“A huge number of these little pigs also end up being stuck all alone in a small enclosure in a back corner of the yard, quite neglected once the novelty has worn off and the pig is fully grown,” McIntosh said. “Because they are extremely social animals, this is a torturous life for them. There are thousands and thousands of ‘miniature’ pigs killed every year.”
And while the media-driven craze for toy-size pigs continues, it totally blots out the most important fact — that pigs are wonderful companion animals.
“At Best Friends our motto is rooting out ‘pignorance’ one human at a time,” McIntosh adds. “There are scientific studies that show pigs are smarter than dogs. They can be trained to do tricks. They are easier to housebreak than dogs. They are clean animals who love affection and give it back —on their pig terms of course. Socialized pigs actually crave human company.
“Bringing a pig into your home is not quite the same as bringing home a dog or cat; pigs require specialized care and proper housing … that’s why it is so important to fully educate yourself before getting one,” McIntosh says.
To learn more about the ever-engaging potbellied pigs, visit the Best Friends Pet Care Library’s section, “You and Your Pig” and the Piggy Paradisecommunity on the Best Friends Network.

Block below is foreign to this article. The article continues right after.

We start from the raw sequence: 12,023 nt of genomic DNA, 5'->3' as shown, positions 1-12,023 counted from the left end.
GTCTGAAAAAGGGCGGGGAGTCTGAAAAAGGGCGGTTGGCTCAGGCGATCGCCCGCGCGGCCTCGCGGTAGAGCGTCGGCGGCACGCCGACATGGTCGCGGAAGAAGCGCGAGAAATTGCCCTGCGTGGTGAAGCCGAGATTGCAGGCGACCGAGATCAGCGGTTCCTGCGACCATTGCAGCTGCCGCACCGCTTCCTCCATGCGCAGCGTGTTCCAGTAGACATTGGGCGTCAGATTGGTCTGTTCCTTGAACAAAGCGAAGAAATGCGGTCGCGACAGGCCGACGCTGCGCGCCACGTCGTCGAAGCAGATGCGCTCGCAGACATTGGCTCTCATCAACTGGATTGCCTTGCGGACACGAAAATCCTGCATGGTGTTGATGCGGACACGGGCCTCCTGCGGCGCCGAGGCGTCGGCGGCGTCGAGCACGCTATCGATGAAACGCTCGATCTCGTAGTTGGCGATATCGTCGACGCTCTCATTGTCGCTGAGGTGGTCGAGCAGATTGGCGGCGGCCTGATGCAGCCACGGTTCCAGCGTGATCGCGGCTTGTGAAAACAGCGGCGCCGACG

They’ve found that pigs are among the quickest of animals to learn a new routine, and pigs can do a circus’s worth of tricks: jump hoops, bow and stand, spin and make wordlike sounds on command, roll out rugs, herd sheep, close and open cages, play videogames with joysticks, and more. For better or worse, pigs are also slow to forget. “They can learn something on the first try, but then it’s difficult for them to unlearn it,” said Suzanne Held of the University of Bristol. “They may get scared once and then have trouble getting over it.”
Researchers have also found that no matter what new detail they unearth about pig acumen, the public reaction is the same. “People say, ‘Oh yes, pigs really are rather clever, aren’t they?’ ” said Richard W. Byrne, a professor of evolutionary psychology at the University of St. Andrews. “I would recommend that somebody study sheep or goats rather than pigs, so that people would be suitably impressed to find out your animal is clever.” His feigned frustration notwithstanding, he added, “if you want to understand the evolution of intelligence and social behaviors, it’s important to work on animals like pigs that are not at all closely related to us” but rather are cousins of whales and hippos.
Contrary to popular belief and furthered recently by foodist Dana McCauley, the birds are terrorized and hold their mouths open to pant in an attempt to rid their bodies of the excess heat produced from such an unnatural caloric intake. They are not begging for more food.
The force-feeding, done twice a day, produces a disease state in the birds - hepatic lipidosis - which would be fatal if the birds weren't killed so young.
Thirteen countries have already banned the production of foie gras recognizing its unnecessary cruelty.
Please, don't be part of it.